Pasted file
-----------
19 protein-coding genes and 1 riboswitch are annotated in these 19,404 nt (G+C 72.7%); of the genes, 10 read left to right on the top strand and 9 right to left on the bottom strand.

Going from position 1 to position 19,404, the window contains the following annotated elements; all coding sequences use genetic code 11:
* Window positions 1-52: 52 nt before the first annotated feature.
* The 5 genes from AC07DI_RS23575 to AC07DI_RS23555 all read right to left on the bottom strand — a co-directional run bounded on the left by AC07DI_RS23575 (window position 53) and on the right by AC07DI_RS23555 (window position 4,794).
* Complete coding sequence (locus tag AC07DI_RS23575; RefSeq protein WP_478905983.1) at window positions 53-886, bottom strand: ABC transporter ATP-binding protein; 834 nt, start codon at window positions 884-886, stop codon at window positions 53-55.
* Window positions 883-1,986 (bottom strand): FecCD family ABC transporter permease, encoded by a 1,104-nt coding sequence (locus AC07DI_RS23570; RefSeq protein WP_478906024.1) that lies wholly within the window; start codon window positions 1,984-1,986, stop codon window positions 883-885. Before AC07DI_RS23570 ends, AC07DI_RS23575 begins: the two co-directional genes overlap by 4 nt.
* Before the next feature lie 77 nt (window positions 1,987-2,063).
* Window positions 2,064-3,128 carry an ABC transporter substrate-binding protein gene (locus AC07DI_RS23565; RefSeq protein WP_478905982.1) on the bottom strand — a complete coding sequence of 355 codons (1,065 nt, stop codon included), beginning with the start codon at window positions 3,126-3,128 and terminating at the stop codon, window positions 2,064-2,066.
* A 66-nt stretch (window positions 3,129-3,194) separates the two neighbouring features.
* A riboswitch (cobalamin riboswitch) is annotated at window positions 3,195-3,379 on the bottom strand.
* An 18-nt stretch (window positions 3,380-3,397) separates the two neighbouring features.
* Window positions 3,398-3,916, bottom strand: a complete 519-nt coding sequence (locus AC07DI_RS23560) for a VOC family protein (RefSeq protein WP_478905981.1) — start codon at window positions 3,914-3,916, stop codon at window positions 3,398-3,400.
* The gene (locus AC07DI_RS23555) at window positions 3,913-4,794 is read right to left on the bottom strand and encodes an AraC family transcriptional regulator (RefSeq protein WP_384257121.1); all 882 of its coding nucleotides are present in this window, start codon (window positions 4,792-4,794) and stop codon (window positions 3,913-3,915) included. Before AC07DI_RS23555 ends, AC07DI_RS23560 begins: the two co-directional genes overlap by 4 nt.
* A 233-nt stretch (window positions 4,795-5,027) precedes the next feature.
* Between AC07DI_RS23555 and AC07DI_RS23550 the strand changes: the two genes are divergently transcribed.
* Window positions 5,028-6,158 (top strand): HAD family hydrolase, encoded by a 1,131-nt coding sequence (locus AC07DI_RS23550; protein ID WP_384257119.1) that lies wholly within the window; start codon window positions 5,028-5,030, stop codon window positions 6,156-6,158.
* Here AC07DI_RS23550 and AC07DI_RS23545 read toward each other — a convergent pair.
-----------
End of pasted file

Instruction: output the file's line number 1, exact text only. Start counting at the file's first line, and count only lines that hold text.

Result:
19 protein-coding genes and 1 riboswitch are annotated in these 19,404 nt (G+C 72.7%); of the genes, 10 read left to right on the top strand and 9 right to left on the bottom strand.